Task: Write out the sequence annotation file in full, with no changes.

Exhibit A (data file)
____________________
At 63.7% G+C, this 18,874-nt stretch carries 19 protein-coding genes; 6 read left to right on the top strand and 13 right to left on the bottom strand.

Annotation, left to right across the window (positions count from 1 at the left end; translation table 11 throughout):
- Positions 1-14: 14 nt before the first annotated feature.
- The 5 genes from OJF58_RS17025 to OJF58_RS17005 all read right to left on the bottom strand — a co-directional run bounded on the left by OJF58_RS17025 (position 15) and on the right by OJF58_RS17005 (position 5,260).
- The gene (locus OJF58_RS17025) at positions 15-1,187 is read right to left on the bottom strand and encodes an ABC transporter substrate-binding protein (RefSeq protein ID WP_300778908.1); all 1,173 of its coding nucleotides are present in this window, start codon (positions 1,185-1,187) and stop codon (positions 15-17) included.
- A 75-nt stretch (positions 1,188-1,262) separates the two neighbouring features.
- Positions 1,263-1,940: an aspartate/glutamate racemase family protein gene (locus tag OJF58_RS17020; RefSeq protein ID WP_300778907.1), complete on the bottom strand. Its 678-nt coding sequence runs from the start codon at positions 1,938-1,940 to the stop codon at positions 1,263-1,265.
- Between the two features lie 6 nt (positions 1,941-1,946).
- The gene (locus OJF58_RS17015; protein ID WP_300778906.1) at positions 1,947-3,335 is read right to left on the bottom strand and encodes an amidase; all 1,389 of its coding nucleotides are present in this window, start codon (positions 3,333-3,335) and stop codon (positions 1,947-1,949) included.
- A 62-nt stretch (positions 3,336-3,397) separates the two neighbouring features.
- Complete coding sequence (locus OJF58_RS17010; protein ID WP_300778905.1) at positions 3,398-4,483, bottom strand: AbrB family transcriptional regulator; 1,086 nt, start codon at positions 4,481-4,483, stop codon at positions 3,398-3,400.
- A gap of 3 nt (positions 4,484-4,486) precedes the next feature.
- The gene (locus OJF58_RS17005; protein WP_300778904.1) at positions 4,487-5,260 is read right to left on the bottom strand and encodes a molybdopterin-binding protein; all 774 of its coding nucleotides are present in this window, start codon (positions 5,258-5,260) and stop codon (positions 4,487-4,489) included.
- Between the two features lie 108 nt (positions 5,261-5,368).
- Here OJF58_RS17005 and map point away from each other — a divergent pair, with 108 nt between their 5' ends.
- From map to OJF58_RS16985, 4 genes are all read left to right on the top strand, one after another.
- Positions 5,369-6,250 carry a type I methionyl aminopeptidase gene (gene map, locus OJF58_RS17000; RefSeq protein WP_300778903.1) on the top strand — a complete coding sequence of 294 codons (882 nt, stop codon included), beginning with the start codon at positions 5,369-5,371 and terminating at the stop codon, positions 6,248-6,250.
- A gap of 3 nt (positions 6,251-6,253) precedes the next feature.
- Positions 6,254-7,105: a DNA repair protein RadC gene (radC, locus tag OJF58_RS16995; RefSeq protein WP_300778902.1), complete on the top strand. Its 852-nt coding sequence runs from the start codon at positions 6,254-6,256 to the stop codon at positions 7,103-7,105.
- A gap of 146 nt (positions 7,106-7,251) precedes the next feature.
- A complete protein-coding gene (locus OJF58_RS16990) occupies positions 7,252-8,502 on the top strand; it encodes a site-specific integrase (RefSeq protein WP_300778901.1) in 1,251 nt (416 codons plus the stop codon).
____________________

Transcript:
At 63.7% G+C, this 18,874-nt stretch carries 19 protein-coding genes; 6 read left to right on the top strand and 13 right to left on the bottom strand.

Annotation, left to right across the window (positions count from 1 at the left end; translation table 11 throughout):
- Positions 1-14: 14 nt before the first annotated feature.
- The 5 genes from OJF58_RS17025 to OJF58_RS17005 all read right to left on the bottom strand — a co-directional run bounded on the left by OJF58_RS17025 (position 15) and on the right by OJF58_RS17005 (position 5,260).
- The gene (locus OJF58_RS17025) at positions 15-1,187 is read right to left on the bottom strand and encodes an ABC transporter substrate-binding protein (RefSeq protein ID WP_300778908.1); all 1,173 of its coding nucleotides are present in this window, start codon (positions 1,185-1,187) and stop codon (positions 15-17) included.
- A 75-nt stretch (positions 1,188-1,262) separates the two neighbouring features.
- Positions 1,263-1,940: an aspartate/glutamate racemase family protein gene (locus tag OJF58_RS17020; RefSeq protein ID WP_300778907.1), complete on the bottom strand. Its 678-nt coding sequence runs from the start codon at positions 1,938-1,940 to the stop codon at positions 1,263-1,265.
- Between the two features lie 6 nt (positions 1,941-1,946).
- The gene (locus OJF58_RS17015; protein ID WP_300778906.1) at positions 1,947-3,335 is read right to left on the bottom strand and encodes an amidase; all 1,389 of its coding nucleotides are present in this window, start codon (positions 3,333-3,335) and stop codon (positions 1,947-1,949) included.
- A 62-nt stretch (positions 3,336-3,397) separates the two neighbouring features.
- Complete coding sequence (locus OJF58_RS17010; protein ID WP_300778905.1) at positions 3,398-4,483, bottom strand: AbrB family transcriptional regulator; 1,086 nt, start codon at positions 4,481-4,483, stop codon at positions 3,398-3,400.
- A gap of 3 nt (positions 4,484-4,486) precedes the next feature.
- The gene (locus OJF58_RS17005; protein WP_300778904.1) at positions 4,487-5,260 is read right to left on the bottom strand and encodes a molybdopterin-binding protein; all 774 of its coding nucleotides are present in this window, start codon (positions 5,258-5,260) and stop codon (positions 4,487-4,489) included.
- Between the two features lie 108 nt (positions 5,261-5,368).
- Here OJF58_RS17005 and map point away from each other — a divergent pair, with 108 nt between their 5' ends.
- From map to OJF58_RS16985, 4 genes are all read left to right on the top strand, one after another.
- Positions 5,369-6,250 carry a type I methionyl aminopeptidase gene (gene map, locus OJF58_RS17000; RefSeq protein WP_300778903.1) on the top strand — a complete coding sequence of 294 codons (882 nt, stop codon included), beginning with the start codon at positions 5,369-5,371 and terminating at the stop codon, positions 6,248-6,250.
- A gap of 3 nt (positions 6,251-6,253) precedes the next feature.
- Positions 6,254-7,105: a DNA repair protein RadC gene (radC, locus tag OJF58_RS16995; RefSeq protein WP_300778902.1), complete on the top strand. Its 852-nt coding sequence runs from the start codon at positions 6,254-6,256 to the stop codon at positions 7,103-7,105.
- A gap of 146 nt (positions 7,106-7,251) precedes the next feature.
- A complete protein-coding gene (locus OJF58_RS16990) occupies positions 7,252-8,502 on the top strand; it encodes a site-specific integrase (RefSeq protein WP_300778901.1) in 1,251 nt (416 codons plus the stop codon).